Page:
For cook sets, you can get a marginal one for cheap but it will dent easily and probably not be teflon coated. Teflon is important because it will save you time and effort in clean up. My wife and I made up our own set 20 years ago by purchasing a teflon lined aluminum sauce pan (1 and/or 2 L) and a small frying pan. We removed the handles and the pot nested together nicely and the frying pan covers either pot and can be used as a plate. We used paper towels or rubber mats to keep them from rubbing together and rubbing off the coating. It's cheap. The pots are very durable (we still use them for car camping) and because the aluminum is heavy gauge, they retain their heat better and cook better too.

    Have fun and be resourceful and you can get on the road for a lot less than some old fat rich guy gets on the road for
    Last edited by cyccommute; 04-13-07 at 03:04 PM.
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  4. #4
    The Site Administrator: Currently at home recovering from a couple of strokes,please contact my assistnt admins for forum issues Tom Stormcrowe's Avatar
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    Agreed with Cyccocommute here, good advice!
    Quote Originally Posted by cyccommute
    +1 The 520 is designed to carry stuff all day long and still get you where you are going with a minimum of pain (not pain free, just not the maximum )

    Now I'm a equipment junkie. I love high end stuff but that doesn't mean everyone has too. Although you do get what you pay for, you can get racks and bags for less than $200. For example, a regular Blackburn type rack will give you years of use for $40. There are lots of front racks available too. Carry your load in a 60 front/40 rear split because the bike handles better that way. MEC (your equivalent of REI) has these. Any of the racks listed would work well for even a long tour.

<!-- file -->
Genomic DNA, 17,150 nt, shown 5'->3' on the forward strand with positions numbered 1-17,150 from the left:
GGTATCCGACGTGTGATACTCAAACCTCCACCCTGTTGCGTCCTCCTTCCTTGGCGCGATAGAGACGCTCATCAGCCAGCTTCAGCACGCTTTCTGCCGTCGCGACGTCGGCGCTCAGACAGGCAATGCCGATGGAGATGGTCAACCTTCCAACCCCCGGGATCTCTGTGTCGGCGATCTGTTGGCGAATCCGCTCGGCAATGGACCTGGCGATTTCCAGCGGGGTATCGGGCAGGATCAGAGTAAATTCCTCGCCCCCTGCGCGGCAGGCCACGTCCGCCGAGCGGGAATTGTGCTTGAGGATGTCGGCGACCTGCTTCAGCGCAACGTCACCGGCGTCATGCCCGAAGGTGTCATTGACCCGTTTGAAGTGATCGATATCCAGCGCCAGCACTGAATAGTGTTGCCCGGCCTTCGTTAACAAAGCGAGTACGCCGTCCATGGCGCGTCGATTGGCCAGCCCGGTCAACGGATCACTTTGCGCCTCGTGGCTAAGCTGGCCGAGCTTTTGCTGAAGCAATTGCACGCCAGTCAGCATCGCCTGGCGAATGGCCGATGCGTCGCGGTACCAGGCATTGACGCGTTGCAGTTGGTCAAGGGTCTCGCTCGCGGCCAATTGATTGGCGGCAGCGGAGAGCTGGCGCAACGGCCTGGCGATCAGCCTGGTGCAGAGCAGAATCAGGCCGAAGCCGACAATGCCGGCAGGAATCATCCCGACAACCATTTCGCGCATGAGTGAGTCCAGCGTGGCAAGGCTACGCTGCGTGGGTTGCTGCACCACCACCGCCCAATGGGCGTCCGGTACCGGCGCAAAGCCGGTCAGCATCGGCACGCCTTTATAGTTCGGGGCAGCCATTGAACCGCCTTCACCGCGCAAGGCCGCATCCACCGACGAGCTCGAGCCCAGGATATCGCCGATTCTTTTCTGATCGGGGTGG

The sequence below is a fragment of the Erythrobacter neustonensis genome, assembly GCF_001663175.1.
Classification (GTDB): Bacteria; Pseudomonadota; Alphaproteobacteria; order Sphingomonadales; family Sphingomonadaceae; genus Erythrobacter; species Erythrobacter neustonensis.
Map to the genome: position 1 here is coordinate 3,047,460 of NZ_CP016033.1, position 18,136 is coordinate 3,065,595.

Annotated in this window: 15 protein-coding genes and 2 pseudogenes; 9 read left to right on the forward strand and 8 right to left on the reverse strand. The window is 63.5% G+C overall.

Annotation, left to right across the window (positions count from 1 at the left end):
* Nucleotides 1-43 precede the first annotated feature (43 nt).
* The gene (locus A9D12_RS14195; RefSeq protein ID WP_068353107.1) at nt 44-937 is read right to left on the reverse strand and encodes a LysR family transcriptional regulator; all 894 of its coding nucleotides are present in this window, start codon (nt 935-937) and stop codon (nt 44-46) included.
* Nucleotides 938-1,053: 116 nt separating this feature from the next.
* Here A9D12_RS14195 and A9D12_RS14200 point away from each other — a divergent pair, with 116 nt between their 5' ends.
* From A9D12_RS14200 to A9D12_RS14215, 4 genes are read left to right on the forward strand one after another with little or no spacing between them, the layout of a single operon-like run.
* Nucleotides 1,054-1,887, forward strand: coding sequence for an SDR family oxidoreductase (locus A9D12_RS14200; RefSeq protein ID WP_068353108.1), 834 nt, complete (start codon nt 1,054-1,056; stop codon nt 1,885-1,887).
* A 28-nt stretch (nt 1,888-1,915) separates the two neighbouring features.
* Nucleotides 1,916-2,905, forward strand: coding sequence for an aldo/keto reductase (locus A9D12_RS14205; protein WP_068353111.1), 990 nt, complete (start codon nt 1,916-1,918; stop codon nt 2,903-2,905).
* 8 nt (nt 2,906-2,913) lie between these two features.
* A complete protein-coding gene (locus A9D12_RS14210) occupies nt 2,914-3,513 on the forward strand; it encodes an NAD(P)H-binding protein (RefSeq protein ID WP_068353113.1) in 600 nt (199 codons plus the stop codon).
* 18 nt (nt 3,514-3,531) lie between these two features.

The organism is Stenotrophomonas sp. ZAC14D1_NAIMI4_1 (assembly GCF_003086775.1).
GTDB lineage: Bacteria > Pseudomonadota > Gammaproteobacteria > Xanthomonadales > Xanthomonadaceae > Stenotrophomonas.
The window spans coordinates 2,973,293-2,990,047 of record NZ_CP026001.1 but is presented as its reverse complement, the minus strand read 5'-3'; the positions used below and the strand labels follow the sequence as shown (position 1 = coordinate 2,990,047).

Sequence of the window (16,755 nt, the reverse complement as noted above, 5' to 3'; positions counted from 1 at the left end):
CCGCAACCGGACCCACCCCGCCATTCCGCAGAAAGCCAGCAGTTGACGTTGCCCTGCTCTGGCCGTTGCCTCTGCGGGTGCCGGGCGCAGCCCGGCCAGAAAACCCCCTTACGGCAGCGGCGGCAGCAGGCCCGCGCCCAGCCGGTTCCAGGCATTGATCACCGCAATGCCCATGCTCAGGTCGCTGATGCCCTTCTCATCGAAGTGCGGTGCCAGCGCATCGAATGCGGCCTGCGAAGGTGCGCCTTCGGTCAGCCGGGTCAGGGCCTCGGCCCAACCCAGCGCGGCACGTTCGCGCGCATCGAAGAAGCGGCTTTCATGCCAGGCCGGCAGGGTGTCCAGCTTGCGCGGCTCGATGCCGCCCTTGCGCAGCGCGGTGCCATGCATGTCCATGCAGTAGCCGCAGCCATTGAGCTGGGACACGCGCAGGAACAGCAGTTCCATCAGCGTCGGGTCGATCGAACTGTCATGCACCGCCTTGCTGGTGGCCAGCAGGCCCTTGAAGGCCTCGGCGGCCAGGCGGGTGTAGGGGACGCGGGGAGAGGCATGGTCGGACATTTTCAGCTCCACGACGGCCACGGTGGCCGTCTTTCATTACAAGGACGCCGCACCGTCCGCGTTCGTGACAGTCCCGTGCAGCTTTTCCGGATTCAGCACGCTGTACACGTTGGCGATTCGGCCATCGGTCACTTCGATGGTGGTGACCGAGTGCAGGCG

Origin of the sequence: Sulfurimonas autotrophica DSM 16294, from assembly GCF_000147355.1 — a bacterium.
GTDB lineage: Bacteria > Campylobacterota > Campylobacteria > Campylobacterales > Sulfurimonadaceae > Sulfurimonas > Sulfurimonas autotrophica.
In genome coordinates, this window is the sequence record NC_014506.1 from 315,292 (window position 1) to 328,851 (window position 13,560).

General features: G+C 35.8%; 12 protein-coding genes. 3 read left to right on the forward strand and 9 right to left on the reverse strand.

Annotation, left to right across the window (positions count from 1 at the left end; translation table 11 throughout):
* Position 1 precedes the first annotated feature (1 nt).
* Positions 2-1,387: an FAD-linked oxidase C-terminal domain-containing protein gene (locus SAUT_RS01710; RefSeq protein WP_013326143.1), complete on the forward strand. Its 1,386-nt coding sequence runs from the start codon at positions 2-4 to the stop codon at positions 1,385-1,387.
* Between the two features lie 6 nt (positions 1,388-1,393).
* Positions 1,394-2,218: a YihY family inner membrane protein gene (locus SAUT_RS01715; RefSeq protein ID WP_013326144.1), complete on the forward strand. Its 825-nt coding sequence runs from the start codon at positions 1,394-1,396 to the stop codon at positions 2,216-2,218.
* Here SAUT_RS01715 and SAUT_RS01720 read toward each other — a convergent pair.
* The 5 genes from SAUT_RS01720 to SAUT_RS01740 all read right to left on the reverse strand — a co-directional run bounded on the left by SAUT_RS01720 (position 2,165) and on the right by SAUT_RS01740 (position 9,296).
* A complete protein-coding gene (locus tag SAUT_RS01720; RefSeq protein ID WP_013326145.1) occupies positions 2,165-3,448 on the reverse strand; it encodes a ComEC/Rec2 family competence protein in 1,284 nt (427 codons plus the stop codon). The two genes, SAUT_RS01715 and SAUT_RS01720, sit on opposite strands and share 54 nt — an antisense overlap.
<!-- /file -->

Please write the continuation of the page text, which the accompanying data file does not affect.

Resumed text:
For panniers I'd go with these for the front and these for the back. Pack heavy small stuff in the front (cooking gear, liquids and food) and bulky light weight stuff in the back (clothes, etc.). The panniers aren't going to be as good as Ortliebs or Arkels. They probably are going to be water resistant but you can get around that by putting all of your clothes in ziplock bags. I do that even with my Ortliebs because everything is organized.

    Get a good stove. An MSR whisperlite is kind of messy but it's a good rugged stove. I prefer propane but getting canisters in the middle of nowhere can be tricky. Lots of people like alcohol stoves but I'm not that patient. I want my water to boil in the morning so I can warm up with a cup of coffee and I don't want to wait 10 minutes for it to happen.

    For cook sets, you can get a marginal one for cheap but it will dent easily and probably not be teflon coated. Teflon is important because it will save you time and effort in clean up. My wife and I made up our own set 20 years ago by purchasing a teflon lined aluminum sauce pan (1 and/or 2 L) and a small frying pan. We removed the handles and the pot nested together nicely and the frying pan covers either pot and can be used as a plate. We used paper towels or rubber mats to keep them from rubbing together and rubbing off the coating. It's cheap. The pots are very durable (we still use them for car camping) and because the aluminum is heavy gauge, they retain their heat better and cook better too.

    Have fun and be resourceful and you can get on the road for a lot less than some old fat rich guy gets on the road for
    on light duty due to illness; please contact my assistants for forum issues. They are Siu Blue Wind, or CbadRider or the other 3 star folk. I am currently at home recovering from a couple of strokes. I am making good progress, happily.


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  5. #5
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    Thanks guys, I was out and about so I went and checked out the bike Canadian Tire had, and yeah it wasn't too good so I didn't want it. Hopfully I'll be able to pick up the trek bike - Thanks for the recommendation on the panniers I had no clue MEC carried that stuff, I'll be sure to pick those up!